Crapemyrtle (Lagerstroemia indica) cultivars have long been acknowledged as a major contributor of summer color in the south. Crapemyrtle in full bloom rivals the flower show of any other landscape plant. Cultivars range in size from only 3 to 4 feet to tree forms, 20 feet or more. Some cultivars have brilliant fall foliage colors and the new ‘Whit’ cultivars have dramatic wine, wine-red or purple new growth, adding significant color before the blooms.
But, crapemyrtle are typically considered cold hardy only in zones 7 and higher (further south). With a gradual cool down in fall, tops survive 0 to -5 degrees F. When winter arrives early and abruptly, tops may be damaged at temperatures in the 20s. When severe temperatures damage tops, all is not lost because the roots remain undamaged and when soil warms in spring, the plants make a rapid recovery. Of the 10 ‘Whit’ cultivars, Rhapsody in Pink® requires the least amount of heat to trigger flowering in summer, whereas Dynamite® may be two to three weeks behind.
Crapemyrtle have a desirable attribute shared by few other woody plants – they flower on new growth. In addition, cultivars such as Red Rocket®, Pink Velour®, Burgundy Cotton®, Rhapsody in Pink®, Double Feature® and Double Dynamite® have spectacular red – wine or purple new foliage. As a result, even in northern areas such as zones 6 and 5, there is an early summer foliage show followed by mid- to late-summer flower show. As plant breeding has evolved, Lacebark now has three cultivars that are sterile (no deadheading required) and once flowering begins the show continues until stopped by cold temperatures. Cultivars Raspberry Sundae® and Tightwad® are sterile, but flowering is interrupted since production of a new panicle is required to bloom a second time. But, with the totally unique, Rhapsody in Pink®, Double Feature® and Double Dynamite®, flowers are produced continuously on the same panicle and without interruption providing a longer flower show. And, without energy going to produce seeds, a stronger/healthier plant.
In northern areas, treat crapemyrtle as a hardy perennial and follow these steps:
1. Locate crapemyrtle in full sun. Ahot location gives best results.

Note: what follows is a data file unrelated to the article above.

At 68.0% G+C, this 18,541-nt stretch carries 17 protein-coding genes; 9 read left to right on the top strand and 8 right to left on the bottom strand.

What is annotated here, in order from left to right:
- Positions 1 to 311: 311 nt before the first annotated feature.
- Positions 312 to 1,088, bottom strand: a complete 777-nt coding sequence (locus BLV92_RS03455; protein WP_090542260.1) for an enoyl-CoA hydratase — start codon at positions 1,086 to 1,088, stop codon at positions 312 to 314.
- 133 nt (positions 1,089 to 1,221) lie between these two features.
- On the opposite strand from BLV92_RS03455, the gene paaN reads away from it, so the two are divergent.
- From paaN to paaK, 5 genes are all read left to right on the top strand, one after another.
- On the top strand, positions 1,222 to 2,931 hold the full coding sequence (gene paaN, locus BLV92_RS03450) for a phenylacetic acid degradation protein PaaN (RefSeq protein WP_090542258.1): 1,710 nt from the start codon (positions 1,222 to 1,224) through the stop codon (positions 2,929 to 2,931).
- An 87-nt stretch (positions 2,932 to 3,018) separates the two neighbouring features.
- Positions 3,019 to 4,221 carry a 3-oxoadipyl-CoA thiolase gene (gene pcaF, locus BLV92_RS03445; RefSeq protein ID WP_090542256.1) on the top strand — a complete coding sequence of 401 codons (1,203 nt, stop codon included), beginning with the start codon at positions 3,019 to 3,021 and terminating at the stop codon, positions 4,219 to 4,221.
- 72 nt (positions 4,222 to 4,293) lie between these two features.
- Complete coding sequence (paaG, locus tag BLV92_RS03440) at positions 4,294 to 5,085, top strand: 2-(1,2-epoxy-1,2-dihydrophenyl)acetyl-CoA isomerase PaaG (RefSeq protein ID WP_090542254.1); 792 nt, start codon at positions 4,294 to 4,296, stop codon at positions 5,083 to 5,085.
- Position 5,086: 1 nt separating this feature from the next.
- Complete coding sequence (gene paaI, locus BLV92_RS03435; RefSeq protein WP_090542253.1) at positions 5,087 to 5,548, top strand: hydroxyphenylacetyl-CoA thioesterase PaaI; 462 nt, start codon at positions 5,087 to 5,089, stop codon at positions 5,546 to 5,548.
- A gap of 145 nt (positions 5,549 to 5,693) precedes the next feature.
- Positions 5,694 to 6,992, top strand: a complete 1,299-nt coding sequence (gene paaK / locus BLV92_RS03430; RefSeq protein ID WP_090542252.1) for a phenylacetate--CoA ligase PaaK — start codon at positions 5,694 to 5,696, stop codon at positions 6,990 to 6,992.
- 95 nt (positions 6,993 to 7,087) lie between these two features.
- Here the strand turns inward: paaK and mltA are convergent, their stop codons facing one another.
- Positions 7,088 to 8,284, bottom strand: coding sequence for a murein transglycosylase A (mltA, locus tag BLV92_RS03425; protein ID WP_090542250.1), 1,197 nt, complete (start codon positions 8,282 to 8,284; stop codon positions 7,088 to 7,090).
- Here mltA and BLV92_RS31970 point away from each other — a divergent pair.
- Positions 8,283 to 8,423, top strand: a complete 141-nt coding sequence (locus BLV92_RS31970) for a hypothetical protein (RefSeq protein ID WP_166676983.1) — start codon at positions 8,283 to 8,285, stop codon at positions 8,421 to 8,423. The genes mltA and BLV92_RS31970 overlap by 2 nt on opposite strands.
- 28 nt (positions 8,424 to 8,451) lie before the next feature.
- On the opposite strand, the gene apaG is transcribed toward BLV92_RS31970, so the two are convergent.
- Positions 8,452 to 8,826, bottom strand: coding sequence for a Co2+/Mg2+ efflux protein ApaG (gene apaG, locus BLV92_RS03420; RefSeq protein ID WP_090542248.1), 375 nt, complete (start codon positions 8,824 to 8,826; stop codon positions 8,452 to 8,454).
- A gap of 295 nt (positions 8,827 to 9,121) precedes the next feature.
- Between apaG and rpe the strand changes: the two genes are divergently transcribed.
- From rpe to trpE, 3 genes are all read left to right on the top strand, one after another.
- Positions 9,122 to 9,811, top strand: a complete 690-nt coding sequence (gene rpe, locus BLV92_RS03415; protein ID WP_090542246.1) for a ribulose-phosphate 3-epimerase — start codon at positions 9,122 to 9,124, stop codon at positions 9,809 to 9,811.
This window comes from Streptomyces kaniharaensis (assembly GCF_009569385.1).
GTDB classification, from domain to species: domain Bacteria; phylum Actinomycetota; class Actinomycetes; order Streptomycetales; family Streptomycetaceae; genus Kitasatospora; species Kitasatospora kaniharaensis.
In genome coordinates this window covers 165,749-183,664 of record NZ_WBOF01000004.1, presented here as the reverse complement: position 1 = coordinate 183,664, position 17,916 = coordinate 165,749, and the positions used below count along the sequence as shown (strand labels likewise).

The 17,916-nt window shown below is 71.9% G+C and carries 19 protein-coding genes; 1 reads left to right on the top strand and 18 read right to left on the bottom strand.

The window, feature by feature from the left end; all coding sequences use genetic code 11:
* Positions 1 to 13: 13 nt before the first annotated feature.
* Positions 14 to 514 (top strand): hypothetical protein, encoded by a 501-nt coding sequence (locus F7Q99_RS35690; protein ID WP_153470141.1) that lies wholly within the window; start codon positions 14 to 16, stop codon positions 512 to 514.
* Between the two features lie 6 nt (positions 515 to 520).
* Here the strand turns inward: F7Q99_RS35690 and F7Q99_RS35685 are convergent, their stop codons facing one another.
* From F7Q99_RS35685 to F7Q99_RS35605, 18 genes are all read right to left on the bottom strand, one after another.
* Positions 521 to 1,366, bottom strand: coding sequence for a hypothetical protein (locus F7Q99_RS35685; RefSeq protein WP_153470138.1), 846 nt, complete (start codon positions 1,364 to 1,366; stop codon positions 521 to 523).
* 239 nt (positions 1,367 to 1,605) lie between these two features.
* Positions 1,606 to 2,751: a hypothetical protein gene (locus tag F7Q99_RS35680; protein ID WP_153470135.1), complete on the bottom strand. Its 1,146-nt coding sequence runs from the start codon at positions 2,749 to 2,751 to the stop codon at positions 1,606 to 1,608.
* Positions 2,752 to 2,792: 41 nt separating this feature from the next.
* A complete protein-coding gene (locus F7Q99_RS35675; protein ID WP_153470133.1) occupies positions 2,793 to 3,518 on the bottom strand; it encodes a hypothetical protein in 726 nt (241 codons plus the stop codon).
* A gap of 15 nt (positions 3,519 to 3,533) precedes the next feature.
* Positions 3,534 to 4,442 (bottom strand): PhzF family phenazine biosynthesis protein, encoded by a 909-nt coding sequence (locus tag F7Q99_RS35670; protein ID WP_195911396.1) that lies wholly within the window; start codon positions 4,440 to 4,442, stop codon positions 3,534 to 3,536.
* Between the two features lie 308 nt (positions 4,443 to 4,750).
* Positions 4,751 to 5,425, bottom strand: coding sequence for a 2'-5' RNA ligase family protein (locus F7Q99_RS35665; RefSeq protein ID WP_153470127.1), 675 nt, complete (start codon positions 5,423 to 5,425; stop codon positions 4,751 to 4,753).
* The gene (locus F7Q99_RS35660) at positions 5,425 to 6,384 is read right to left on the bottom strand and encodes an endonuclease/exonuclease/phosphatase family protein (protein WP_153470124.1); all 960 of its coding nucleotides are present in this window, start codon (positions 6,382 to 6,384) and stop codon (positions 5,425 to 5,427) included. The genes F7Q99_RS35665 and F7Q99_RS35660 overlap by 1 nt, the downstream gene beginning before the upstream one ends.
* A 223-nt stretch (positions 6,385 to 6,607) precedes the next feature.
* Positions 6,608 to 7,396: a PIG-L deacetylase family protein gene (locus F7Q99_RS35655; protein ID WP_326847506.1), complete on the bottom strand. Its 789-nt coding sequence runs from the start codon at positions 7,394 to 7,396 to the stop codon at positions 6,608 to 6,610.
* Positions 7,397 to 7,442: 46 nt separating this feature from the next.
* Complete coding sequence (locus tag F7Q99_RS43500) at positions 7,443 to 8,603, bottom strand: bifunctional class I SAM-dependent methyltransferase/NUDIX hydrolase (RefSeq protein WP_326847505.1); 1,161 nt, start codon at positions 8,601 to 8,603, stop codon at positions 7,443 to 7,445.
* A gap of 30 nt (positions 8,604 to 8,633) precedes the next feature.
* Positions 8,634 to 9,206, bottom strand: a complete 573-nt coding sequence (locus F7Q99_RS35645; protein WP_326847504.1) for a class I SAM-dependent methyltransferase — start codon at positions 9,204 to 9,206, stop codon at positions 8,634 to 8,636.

2. Plant crapemyrtle in the heat of summer when soil is warmest and root establishment is rapid. Do not plant late in the season after the soil has cooled. Getting the plant well established is key to survival.
3. After a few hard freezes in the fall, remove all stems a few inches above the soil line; place a disc of ground cover fabric 5 feet or more in diameter over the area and mulch. In more severe climates, heavier mulch is needed to insulate roots. Mulch well before soil freezes to keep the root-crown area warmer.
4. In spring, as soon as all chance of frost is past, remove mulch and fabric and allow soil to warm. Do not mulch during the growing season as bare soil heats faster than soil under mulch.
5. After a few seasons, instead of three to five stems, 10 or more may emerge. In this case, more is not better. Select the strongest five to eight stems and remove the others. This provides larger flower clusters and a greater flower show.
6. Crapemyrtle like it hot, so a location with reflected heat and light is desirable for this plant.
7. Almost any soil will do, but keep in mind flowering is on new growth, so more growth typically equals more flowers.
8. In most of Zone 6, flowering typically begins late July but not until early August farther north.
9. Fertilize crapemyrtle moderate to heavy once in spring, but not in fall.
10. Water during dry periods, but crapemyrtle are tough and will survive even when neglected.
Currently successful plantings of these new crapemyrtle ‘Whit’ cultivars are located in such diverse locations as Kansas City, Kansas, Ft. Atkinson, Wisconsin, Chicago, Philadelphia, Detroit and Newport, Rhode Island. Many climate and cultural factors are involved in tolerance of crapemyrtle to cold, therefore precise performance predictions cannot be assured. However, testimonials from nurserymen, landscapers and gardeners as well as personal observations prompted me to share this information. As one nurseryman in northern Maryland said, “Two large Dynamite® in front of our office survived the roughest winter we have had in years, no dieback at all, while other cultivars were severely damaged or killed to the ground. You need to promote this plant more.” Another common comment: “What beautiful plants – and then they flower.”